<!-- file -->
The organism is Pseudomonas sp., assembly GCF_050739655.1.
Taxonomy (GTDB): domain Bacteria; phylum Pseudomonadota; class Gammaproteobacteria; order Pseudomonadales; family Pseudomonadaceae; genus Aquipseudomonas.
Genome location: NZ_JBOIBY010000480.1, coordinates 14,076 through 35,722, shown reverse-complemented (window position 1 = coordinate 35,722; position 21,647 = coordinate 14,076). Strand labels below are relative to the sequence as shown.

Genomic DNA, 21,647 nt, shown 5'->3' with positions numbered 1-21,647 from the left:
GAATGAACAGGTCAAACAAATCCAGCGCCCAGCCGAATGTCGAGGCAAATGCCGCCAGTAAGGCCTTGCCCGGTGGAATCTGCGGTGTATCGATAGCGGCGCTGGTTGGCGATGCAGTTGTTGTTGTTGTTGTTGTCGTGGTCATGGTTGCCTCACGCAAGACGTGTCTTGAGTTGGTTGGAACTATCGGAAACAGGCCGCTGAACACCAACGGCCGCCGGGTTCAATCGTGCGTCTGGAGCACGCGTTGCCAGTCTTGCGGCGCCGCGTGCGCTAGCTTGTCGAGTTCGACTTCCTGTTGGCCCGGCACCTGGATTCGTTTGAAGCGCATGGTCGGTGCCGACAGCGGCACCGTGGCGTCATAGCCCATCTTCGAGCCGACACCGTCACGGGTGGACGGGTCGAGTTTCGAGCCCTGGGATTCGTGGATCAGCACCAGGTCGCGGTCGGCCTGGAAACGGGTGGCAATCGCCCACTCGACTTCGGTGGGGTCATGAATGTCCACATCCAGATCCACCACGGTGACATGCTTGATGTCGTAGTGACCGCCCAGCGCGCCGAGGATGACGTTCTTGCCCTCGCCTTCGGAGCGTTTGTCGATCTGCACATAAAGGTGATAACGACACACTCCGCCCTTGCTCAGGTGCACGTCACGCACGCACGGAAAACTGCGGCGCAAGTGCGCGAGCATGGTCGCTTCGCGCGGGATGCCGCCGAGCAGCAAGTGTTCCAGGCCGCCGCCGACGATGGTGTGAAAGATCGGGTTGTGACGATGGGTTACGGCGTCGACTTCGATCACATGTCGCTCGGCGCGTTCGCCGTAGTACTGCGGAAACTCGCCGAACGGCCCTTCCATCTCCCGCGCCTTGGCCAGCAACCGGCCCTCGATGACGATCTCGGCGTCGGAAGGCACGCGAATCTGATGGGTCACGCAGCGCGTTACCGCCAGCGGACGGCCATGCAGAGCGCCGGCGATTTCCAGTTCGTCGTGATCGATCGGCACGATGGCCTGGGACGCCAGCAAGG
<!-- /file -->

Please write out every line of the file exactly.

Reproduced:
The organism is Pseudomonas sp., assembly GCF_050739655.1.
Taxonomy (GTDB): domain Bacteria; phylum Pseudomonadota; class Gammaproteobacteria; order Pseudomonadales; family Pseudomonadaceae; genus Aquipseudomonas.
Genome location: NZ_JBOIBY010000480.1, coordinates 14,076 through 35,722, shown reverse-complemented (window position 1 = coordinate 35,722; position 21,647 = coordinate 14,076). Strand labels below are relative to the sequence as shown.

Genomic DNA, 21,647 nt, shown 5'->3' with positions numbered 1-21,647 from the left:
GAATGAACAGGTCAAACAAATCCAGCGCCCAGCCGAATGTCGAGGCAAATGCCGCCAGTAAGGCCTTGCCCGGTGGAATCTGCGGTGTATCGATAGCGGCGCTGGTTGGCGATGCAGTTGTTGTTGTTGTTGTTGTCGTGGTCATGGTTGCCTCACGCAAGACGTGTCTTGAGTTGGTTGGAACTATCGGAAACAGGCCGCTGAACACCAACGGCCGCCGGGTTCAATCGTGCGTCTGGAGCACGCGTTGCCAGTCTTGCGGCGCCGCGTGCGCTAGCTTGTCGAGTTCGACTTCCTGTTGGCCCGGCACCTGGATTCGTTTGAAGCGCATGGTCGGTGCCGACAGCGGCACCGTGGCGTCATAGCCCATCTTCGAGCCGACACCGTCACGGGTGGACGGGTCGAGTTTCGAGCCCTGGGATTCGTGGATCAGCACCAGGTCGCGGTCGGCCTGGAAACGGGTGGCAATCGCCCACTCGACTTCGGTGGGGTCATGAATGTCCACATCCAGATCCACCACGGTGACATGCTTGATGTCGTAGTGACCGCCCAGCGCGCCGAGGATGACGTTCTTGCCCTCGCCTTCGGAGCGTTTGTCGATCTGCACATAAAGGTGATAACGACACACTCCGCCCTTGCTCAGGTGCACGTCACGCACGCACGGAAAACTGCGGCGCAAGTGCGCGAGCATGGTCGCTTCGCGCGGGATGCCGCCGAGCAGCAAGTGTTCCAGGCCGCCGCCGACGATGGTGTGAAAGATCGGGTTGTGACGATGGGTTACGGCGTCGACTTCGATCACATGTCGCTCGGCGCGTTCGCCGTAGTACTGCGGAAACTCGCCGAACGGCCCTTCCATCTCCCGCGCCTTGGCCAGCAACCGGCCCTCGATGACGATCTCGGCGTCGGAAGGCACGCGAATCTGATGGGTCACGCAGCGCGTTACCGCCAGCGGACGGCCATGCAGAGCGCCGGCGATTTCCAGTTCGTCGTGATCGATCGGCACGATGGCCTGGGACGCCAGCAAGG